Finland: Employers' organisations move away from central-level bargaining
On 1 May 2016, the Confederation of Finnish Industries ceased to conduct central-level bargaining, moving instead to supporting its members in their sectoral-level bargaining.
In November 2015, the Confederations of Finnish Industries (EK) decided to change its internal rules, meaning that EK will no longer be able to conclude any central-level wage agreements on behalf of its members. As of May 2016, EK will be supporting and coordinating its members in their sectoral-level bargaining, rather than concluding central-level agreements itself.
According to EK, it has been working on the decision for some time. It believes that the current economic landscape demands greater flexiblity than central-level bargaining permits. The decision is also an important step in the confederation's overall aim to increase local-level bargaining. Centralised labour market agreements have a long tradition in Finland, having been concluded since the late 1960s. In 2007, the centralised system appeared to have come to an end when EK refused to negotiate a new national agreement, instead insisting that negotiations should be at sectoral level. Following the economic crisis, however, in 2011 EK returned to the collective bargaining table. This time – given the change in rules – it seems that EK sees the decision as being definite.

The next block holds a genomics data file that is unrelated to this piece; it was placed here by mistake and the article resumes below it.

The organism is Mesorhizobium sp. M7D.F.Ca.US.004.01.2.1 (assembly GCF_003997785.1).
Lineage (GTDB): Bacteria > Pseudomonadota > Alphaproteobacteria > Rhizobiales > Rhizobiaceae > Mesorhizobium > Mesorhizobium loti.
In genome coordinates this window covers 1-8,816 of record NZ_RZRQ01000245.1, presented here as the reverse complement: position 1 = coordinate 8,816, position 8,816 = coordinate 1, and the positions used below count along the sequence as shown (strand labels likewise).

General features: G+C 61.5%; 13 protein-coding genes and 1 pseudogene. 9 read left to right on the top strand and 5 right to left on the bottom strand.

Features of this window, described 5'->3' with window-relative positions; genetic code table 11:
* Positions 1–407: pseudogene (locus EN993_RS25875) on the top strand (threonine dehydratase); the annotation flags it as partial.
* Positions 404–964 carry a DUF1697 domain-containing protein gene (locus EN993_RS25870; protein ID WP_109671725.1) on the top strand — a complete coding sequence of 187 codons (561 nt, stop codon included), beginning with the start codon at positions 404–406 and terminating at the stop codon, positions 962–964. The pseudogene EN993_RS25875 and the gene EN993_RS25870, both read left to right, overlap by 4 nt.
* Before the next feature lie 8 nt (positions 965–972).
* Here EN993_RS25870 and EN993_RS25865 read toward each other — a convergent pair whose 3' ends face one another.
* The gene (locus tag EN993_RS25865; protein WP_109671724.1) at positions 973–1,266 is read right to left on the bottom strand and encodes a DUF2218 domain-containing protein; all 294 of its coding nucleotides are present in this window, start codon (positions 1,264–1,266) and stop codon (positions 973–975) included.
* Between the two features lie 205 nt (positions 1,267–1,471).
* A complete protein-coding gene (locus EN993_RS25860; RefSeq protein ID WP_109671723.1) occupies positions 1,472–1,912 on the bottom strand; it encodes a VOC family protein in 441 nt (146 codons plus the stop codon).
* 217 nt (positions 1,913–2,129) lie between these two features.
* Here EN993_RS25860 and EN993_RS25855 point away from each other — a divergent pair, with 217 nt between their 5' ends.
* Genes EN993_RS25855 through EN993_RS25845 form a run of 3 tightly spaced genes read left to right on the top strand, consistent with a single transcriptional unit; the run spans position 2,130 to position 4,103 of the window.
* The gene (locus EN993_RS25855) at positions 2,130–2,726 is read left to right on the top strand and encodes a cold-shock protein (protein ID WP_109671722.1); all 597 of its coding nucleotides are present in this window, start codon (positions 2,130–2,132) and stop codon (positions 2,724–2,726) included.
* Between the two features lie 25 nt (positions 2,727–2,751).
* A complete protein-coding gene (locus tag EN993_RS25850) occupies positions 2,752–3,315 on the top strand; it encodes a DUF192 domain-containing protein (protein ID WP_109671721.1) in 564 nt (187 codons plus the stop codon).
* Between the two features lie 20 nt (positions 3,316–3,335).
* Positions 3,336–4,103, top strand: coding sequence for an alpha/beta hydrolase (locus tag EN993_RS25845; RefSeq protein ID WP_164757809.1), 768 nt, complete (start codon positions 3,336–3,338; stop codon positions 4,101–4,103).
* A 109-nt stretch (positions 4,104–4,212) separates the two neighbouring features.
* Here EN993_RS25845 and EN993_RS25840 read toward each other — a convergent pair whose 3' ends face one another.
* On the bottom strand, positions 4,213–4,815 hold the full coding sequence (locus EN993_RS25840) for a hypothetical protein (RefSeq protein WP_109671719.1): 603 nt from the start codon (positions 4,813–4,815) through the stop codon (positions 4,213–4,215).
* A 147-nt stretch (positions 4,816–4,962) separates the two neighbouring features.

The decision did not come as a surprise to the peak-level trade unions. The Central Organisation of Finnish Trade Unions (SAK) was however disappointed with the decision, stating that it would weaken the harmonisation of labour market policy and the public economy. The Finnish Confederation of Professionals (STTK) stressed that a move towards more decentralised and local bargaining will have implications for wage setting in less productive sectors and the public sector, and that it will be harder to address inequalities in wage formation.